a, Isothermal titration calorimetry experiments were performed by titrating increasing amounts of p53core into E6/MBP-e6ap heterodimer samples adjusted to a concentration of 45 μM, which limits heterodimer oligomerization. Note that the F47R mutation in E6 abolishes binding to p53core. See also Extended Data Table 1. b, Top: comparison of gel filtration elution profiles of E6/MBP-e6ap/p53core (red dashed line) versus E6/MBP-e6ap samples (black line). Both samples were adjusted to a concentration of 250 μM before loading onto the gel filtration column. The expected elution volumes for p53core (24 kDa), monomeric E6/MBP-e6ap heterodimer (60 kDa) and E6/MBP-e6ap/p53core ternary complex (80 kDa) are indicated. Bottom: SDS–PAGE analysis of fractions comprising the elution peak of the ternary complex. Note the significant shift in the elution volumes of the main peak in the two chromatograms, indicating formation of a ternary complex. See also Supplementary Methods.
Extended Data Figure 4 Comparison of the structures of the two E6/MBP-e6ap/p53core heterotrimers (heterotrimers A and B) observed in the asymmetric unit.
Green: e6ap fused to the C terminus of MBP (pink) via the AAA linker (red); gold: HPV-16 E6; blue: p53core; spheres: zinc atoms. a, Different orientation of MBP in the two heterotrimers, which results from the different conformations of the two AAA linkers. b, Superposition of the E6/e6ap/p53 regions of heterotrimers A (green/gold/blue) and B (grey). The backbone r.m.s.d. for the E6/e6ap/p53 regions of the two heterotrimers was calculated by aligning backbone atoms of residues (1) 12–136 of HPV-16 E6, (2) 371–379 of e6ap and (3) 109–191 of p53core and found to correspond to 0.9 Å. Regions displaying significant differences are boxed. These regions are the ill-defined C-terminal region of the e6ap peptide (see also Extended Data Fig. 6) and the a4 helix of E6, which is not involved in the E6–p53 interface.
Extended Data Figure 5 The structures of the E6/e6ap and p53core subunits of the ternary complex are superimposable with previously solved structures of the E6/e6ap heterodimer and p53core.
Left: superposition of the previously solved E6/e6ap heterodimer (grey)8 onto the E6/e6ap subunit of the ternary complex (heterotrimer A, gold/green) determined here. Dashed lines highlight regions of conformational change, namely the N terminus of HPV-16 E6 and the C terminus of the e6ap peptide. Right: superposition of previously solved p53core in the unbound state (heterotrimer A, grey)37 onto the p53core subunit of the ternary complex bound (blue).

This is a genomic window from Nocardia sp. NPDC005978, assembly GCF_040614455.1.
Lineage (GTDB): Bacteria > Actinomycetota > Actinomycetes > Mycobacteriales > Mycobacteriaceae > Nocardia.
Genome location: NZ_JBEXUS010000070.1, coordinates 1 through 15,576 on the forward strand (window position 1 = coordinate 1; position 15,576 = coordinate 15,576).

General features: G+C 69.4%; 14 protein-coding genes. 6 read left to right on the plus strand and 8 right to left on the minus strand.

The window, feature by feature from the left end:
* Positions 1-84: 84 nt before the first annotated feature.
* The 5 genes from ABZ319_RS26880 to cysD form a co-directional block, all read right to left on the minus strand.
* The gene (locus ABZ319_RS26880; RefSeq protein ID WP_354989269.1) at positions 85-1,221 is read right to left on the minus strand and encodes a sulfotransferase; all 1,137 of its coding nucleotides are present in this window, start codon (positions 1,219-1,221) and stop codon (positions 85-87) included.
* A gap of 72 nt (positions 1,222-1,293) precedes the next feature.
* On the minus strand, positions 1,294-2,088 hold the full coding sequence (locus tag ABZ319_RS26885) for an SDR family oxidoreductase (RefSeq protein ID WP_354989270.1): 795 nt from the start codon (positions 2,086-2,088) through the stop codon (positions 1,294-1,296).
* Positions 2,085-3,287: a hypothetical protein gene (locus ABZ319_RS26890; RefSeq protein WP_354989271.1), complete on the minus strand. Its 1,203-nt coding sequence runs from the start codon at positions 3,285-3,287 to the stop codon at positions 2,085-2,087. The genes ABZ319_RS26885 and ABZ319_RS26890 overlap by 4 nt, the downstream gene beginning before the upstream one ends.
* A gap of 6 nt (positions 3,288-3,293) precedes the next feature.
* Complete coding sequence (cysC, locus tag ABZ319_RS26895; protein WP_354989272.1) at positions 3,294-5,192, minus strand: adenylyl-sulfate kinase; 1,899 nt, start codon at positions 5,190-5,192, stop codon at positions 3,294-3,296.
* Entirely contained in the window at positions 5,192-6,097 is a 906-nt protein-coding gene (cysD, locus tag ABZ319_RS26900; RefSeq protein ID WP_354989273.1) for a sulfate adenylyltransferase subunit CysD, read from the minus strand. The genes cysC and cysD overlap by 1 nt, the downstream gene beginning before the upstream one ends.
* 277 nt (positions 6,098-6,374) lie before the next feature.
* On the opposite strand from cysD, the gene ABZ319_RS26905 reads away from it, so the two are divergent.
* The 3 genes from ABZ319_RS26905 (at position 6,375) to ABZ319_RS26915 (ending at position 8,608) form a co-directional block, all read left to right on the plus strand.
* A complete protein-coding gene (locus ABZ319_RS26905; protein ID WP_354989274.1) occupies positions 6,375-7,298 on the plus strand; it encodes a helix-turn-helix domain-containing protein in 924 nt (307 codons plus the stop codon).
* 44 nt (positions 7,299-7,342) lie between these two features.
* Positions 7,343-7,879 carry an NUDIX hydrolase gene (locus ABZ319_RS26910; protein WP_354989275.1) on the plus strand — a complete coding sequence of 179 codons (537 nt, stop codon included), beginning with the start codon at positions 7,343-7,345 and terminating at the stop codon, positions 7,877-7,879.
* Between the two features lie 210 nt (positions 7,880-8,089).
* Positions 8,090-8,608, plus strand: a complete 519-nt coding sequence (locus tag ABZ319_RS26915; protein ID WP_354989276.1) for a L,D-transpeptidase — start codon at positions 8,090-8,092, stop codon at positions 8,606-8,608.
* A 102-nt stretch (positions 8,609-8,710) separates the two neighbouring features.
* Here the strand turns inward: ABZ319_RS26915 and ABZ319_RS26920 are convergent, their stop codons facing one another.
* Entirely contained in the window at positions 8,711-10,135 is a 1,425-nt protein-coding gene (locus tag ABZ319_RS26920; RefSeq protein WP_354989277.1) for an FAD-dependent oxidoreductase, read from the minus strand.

a, Sequence of wild-type e6ap peptides used in the study. Green: wild-type e6ap(1–12) corresponding to the peptide used for crystallization of the ternary complex. Grey: wild-type e6ap(1–16) containing a four-amino-acid C-terminal extension. b, Electron density (2Fo − Fc) map (heterotrimer A) contoured at 1 s level for e6ap (green, left) and for selected E6 (orange) and p53 (blue) interface residues in the proximity of the C terminus of e6ap (right). Note the lack of electron density data for e6ap residues Glu10, Glu11 and Arg12. Two conformations for the side chains Glu10 and Arg12 of e6ap and Arg131 of E6 are proposed in the model. c, Isothermal titration calorimetry curves showing the interactions of p53core with pre-formed E6/e6ap complexes bearing either point mutations within e6ap C terminus (E10A, E11A and R12A) or the wild-type e6ap(1–16) peptide construct. Note that neither the e6ap point mutations nor the e6ap C-terminal boundary affect the interaction between the E6/e6ap heterodimer and p53core. See also Extended Data Table 1.
Extended Data Figure 7 Interactions mediated by hrm-HPV-conserved residues shaping the conformation of the N-terminal arm of HPV-16 E6.
Whereas Phe2 contributes to tethering of the N-terminal region to the core of the E6N domain, residues Pro5, Arg8 and Tyr54 are involved in a triple stacking interaction.
Extended Data Figure 8 Expression levels of HPV-16 E6, E6AP and p53 proteins in triple pull-down assays.
HEK293T were transfected with 1 μg of pSPICA-N1 plasmid (expressing E6AP fused to the C terminus of the G. princeps luciferase Gluc1 fragment), 1 μg pSPICA-N2 plasmid (expressing the E6 fused to the C terminus of the G. princeps luciferase Gluc2 fragment) and 1 μg of BioEase plasmid (expressing N-terminally biotinylated p53). Cell lysates were resolved by SDS–PAGE electrophoresis and E6, E6AP and p53 fusion proteins detected by western blotting. For gel source data, see Supplementary Fig. 1.
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Martinez-Zapien, D., Ruiz, F., Poirson, J. et al. Structure of the E6/E6AP/p53 complex required for HPV-mediated degradation of p53. Nature 529, 541–545 (2016) doi:10.1038/nature16481